Catcher In The Rye And The Perks Of Being A Wallflower Analysis

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Teenagers and adolescents often feel stranded and alienated as they are growing up and wish to relate to others who are experiencing similar struggles. Because teenagers feel this way, they often read books with protagonists who are close to their own age, who also struggle to find their place in the world. Though society has changed drastically since 1951, when The Catcher in the Rye was published by J.D. Salinger, and even since 1999, when The Perks of Being a Wallflower was published by Stephen Chbosky, both books are still widely read today because adolescents can relate to them. These novels, often depicted as coming of age books, famous for their troubled protagonists who have mental health disorders, differentiate from each other despite their numerous similarities. …show more content…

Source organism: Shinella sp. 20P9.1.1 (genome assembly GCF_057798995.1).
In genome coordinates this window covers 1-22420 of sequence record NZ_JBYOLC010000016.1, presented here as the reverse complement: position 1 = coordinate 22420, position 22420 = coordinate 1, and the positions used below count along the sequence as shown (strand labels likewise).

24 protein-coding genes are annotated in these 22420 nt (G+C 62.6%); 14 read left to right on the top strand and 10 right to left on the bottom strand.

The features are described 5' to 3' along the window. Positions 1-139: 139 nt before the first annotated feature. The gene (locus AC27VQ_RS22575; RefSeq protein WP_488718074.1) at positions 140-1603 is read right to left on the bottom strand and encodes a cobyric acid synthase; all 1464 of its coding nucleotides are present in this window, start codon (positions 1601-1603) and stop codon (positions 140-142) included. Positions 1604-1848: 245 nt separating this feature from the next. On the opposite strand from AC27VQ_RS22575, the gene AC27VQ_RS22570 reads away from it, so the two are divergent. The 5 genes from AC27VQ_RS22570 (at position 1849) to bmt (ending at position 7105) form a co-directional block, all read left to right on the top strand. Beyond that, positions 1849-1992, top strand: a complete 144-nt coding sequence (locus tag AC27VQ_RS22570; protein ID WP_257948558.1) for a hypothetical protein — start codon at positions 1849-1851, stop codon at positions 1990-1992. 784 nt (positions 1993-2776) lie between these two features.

Both characters have had a family member perish. The deaths of their loved ones cause Holden and Charlie to feel that they must protect their family and those close to them. Though this makes the main characters appear as heroes at a glance, they are, in reality, putting themselves at risk because they constantly put others’ needs before their own, such as when his friend Sam tells Charlie that “[He] can’t just sit there and put everybody’s lives ahead of [his own]” (Chbosky

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